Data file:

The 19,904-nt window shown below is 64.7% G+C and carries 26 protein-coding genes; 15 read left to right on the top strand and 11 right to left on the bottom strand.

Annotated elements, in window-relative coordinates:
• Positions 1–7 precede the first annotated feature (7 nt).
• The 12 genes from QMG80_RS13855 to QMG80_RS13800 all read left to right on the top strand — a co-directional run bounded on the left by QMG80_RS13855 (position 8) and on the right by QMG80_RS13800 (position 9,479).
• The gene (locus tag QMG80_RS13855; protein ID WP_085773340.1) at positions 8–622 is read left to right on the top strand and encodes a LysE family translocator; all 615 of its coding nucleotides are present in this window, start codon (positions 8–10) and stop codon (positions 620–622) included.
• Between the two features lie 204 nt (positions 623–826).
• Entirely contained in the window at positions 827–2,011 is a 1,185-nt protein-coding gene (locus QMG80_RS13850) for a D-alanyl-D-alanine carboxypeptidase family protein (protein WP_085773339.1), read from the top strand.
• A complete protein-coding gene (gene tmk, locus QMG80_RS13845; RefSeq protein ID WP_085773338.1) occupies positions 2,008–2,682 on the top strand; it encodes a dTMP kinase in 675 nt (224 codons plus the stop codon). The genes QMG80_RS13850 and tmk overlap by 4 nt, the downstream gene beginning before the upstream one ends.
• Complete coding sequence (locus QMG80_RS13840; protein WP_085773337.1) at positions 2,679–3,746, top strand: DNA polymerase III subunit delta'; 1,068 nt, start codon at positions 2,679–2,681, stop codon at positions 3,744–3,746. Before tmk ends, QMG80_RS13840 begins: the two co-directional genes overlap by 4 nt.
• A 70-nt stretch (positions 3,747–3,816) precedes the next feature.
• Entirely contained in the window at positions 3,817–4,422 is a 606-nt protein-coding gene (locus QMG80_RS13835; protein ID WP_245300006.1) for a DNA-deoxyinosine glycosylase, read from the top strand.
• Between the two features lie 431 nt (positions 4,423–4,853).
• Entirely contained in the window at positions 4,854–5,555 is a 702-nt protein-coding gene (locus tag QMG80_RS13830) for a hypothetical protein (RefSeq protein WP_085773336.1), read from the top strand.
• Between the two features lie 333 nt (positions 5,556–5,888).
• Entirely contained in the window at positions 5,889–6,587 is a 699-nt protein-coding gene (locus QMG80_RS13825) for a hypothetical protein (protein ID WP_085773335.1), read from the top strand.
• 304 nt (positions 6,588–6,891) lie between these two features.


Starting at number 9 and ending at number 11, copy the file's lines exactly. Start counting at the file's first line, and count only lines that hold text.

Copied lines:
• Complete coding sequence (locus QMG80_RS13840; protein WP_085773337.1) at positions 2,679–3,746, top strand: DNA polymerase III subunit delta'; 1,068 nt, start codon at positions 2,679–2,681, stop codon at positions 3,744–3,746. Before tmk ends, QMG80_RS13840 begins: the two co-directional genes overlap by 4 nt.
• A 70-nt stretch (positions 3,747–3,816) precedes the next feature.
• Entirely contained in the window at positions 3,817–4,422 is a 606-nt protein-coding gene (locus QMG80_RS13835; protein ID WP_245300006.1) for a DNA-deoxyinosine glycosylase, read from the top strand.